Johnathan Jackson

With his wife Marilyn Jackson, father Rev. Jesse Jackson Sr., Cook County Commissioner Stanley Moore, Judge Greg Mathis and others at his side, Jonathan Jackson smiles at the supporting crowd as he celebrates his election to the 1st Congressional District at the South Shore Cultural Center, Nov. 8, 2022.

Jonathan Jackson, scion of one of Chicago’s most prominent families in politics and activism, has easily won election to the U.S. House of Representatives. Jackson will succeed  longtime Rep. Bobby Rush in the 1st Congressional District seat in January

“I am so honored to be your representative from the 1st Congressional District in Illinois, headed to Washington, D.C.,” Jackson said in a brief election night victory speech.

The mood of the crowd inside the South Shore Cultural Center, 7059 S. South Shore Drive was buoyant, elevated by a driving, electrified blues band that played throughout the evening.

Jackson promoted his election as a right and good development for his famous family.

"People are proud to be Kennedys, and they should be," he said. "People are proud to be Daleys, and they should be. And some people are proud to be Bushes, if you want to be. But Chicago, you have made me proud to be a Jackson."

“All we do is win, win, win,” Jackson said, quoting the DJ Khaled song that played as he entered the ballroom.

Turning to the future, Jackson said he heard his soon-to-be constituents and that their needs inform his priorities.

“The 1st Congressional District is in pain. People are hurting,” he said. “I heard from the senior citizens, the ‘special citizens,’ who are having to cut their medicine in half, because they don’t have enough to make it from prescription to prescription. I've heard from those who have worked an entire lifetime, who don't have enough money to go to the hospital."

“We need 'Medicare for All.' We're going to fight for healthcare for all. We can afford it; it's a function of political will."

He called for more affordable housing and economic development in the district to improve constituents’ quality of life, along with significant development of public transportation and pandemic preparedness.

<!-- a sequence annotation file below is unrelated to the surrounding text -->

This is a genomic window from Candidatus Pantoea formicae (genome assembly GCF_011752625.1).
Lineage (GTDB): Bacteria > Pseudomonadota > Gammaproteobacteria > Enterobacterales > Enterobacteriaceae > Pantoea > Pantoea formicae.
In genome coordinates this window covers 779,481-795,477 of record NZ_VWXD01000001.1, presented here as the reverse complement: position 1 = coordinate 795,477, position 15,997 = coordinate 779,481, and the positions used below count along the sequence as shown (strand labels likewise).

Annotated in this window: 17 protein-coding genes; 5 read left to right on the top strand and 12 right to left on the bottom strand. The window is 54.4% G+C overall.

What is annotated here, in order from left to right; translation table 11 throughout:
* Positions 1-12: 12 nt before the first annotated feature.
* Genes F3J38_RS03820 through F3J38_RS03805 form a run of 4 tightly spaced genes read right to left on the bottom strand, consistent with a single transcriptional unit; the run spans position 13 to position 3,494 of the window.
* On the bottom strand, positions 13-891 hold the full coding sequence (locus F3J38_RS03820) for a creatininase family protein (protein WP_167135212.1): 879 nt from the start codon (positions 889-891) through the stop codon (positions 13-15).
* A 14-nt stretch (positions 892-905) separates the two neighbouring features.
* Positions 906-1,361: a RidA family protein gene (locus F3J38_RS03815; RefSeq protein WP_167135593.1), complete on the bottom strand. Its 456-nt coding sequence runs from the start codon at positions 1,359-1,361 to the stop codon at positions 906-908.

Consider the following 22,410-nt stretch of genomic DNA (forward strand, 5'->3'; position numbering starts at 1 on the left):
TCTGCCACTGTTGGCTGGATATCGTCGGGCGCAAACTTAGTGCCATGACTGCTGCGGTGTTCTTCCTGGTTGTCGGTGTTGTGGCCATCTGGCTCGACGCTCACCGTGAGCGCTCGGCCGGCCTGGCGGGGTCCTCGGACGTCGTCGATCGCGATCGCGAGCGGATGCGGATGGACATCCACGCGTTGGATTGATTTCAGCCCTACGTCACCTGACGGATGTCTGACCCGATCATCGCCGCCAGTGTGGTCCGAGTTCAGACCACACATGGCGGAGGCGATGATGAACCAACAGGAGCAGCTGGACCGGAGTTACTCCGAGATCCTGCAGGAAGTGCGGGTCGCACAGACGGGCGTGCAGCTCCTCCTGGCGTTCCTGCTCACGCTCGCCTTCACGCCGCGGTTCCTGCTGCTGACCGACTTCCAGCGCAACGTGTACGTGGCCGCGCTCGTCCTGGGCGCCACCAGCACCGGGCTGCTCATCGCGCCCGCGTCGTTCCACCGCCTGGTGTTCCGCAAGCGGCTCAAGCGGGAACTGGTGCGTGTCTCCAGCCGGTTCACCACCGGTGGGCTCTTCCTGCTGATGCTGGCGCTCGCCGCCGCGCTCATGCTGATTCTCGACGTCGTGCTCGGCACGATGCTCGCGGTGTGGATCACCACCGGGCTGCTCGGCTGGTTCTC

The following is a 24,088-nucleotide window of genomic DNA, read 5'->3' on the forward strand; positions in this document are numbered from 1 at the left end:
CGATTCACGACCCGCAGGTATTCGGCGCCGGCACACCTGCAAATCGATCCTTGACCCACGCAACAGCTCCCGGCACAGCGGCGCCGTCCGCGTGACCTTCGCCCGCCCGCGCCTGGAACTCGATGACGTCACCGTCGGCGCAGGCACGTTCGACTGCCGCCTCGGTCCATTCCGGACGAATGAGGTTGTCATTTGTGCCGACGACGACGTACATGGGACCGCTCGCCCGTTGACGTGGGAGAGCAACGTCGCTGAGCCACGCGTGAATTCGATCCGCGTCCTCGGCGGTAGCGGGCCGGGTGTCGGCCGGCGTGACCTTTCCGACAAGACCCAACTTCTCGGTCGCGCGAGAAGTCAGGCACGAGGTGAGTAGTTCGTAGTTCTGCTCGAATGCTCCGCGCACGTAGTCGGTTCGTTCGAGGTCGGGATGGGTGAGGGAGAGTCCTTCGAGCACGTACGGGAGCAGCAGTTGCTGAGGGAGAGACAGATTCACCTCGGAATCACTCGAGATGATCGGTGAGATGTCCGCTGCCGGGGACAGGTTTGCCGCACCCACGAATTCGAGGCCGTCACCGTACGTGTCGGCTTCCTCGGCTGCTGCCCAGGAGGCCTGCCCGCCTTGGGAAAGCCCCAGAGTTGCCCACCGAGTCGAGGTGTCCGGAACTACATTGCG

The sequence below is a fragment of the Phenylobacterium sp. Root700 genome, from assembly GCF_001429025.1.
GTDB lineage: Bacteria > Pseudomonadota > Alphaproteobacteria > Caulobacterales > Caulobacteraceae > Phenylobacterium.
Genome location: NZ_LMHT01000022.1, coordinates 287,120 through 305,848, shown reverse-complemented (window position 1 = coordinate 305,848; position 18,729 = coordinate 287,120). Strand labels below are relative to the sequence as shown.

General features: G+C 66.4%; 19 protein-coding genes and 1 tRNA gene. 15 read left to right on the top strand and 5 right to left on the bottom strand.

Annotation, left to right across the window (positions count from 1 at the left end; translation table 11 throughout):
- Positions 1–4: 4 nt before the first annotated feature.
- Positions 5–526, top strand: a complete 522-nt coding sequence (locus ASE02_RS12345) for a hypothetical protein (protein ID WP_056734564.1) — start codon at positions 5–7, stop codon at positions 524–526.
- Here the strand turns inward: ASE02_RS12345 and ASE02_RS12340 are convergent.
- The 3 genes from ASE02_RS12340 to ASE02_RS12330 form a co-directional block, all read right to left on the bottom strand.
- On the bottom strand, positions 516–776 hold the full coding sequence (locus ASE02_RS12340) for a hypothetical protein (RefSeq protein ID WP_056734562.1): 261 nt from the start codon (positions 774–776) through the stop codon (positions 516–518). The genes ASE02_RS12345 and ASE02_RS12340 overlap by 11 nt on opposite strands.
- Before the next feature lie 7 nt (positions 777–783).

After listing the accomplishments of his father, the Rev. Jesse Jackson, he closed by saying that he wanted to be just like him in his own public service.

In a subsequent interview, Jackson said there are no profitable mass transit systems, observing the necessity to subsidize them. He tied mass transit to commuting, calling it a worthwhile investment for the sake of working people and the taxes they subsequently pay. 

"We have to look at making transportation affordable," he said. "We have to look at a housing grid that's connected to mass transit, so people can get to work."

Asked about two of the most animating issues among voters today, abortion rights and inflation, supposing House Democrats will be in the minority following the midterm, Jackson expressed optimism and said he is waiting to see what all the results are.

Bobby Rush

Outgoing Congressman Bobby Rush (D-1st) holds up an African sculpture as a symbol for passing the torch to representative-elect Jonathan Jackson (not shown) who won the congressional race on Tuesday, Nov. 8, 2022.

Rush spoke before Jackson took the stage, shortly after 9 p.m.

“I want you all to know that there’s one reason I’m here tonight: the Jackson family,” Rush said. “I’m part of their family, and they’re part of my family.”

After 30 years, Rush said the time was right to leave Congress and focus on work in Chicago.

“When voters spoke, they elected a man who I predict will be the best congressman that the 1st District has ever had,” Rush said. “And I know of what I speak,” he said, naming the long line of Black congressmen back to Rep. Oscar Stanton De Priest (R) in 1929.

Rush promised to work with and mentor Jackson as he prepares to take office. Concluding his speech, rather than a torch, he passed an African statuette to the representative-elect.

Jackson, 56, is a graduate of North Carolina A&T State University with a master's degree in business administration from the Kellogg School of Management at Northwestern University. He has worked as a partner in a beer distribution business and as a business professor at Chicago State University, and he has a long history of activism with his father and the Rainbow/PUSH Coalition.

He was in Washington Sunday with other incoming members of the Congressional Progressive Caucus.

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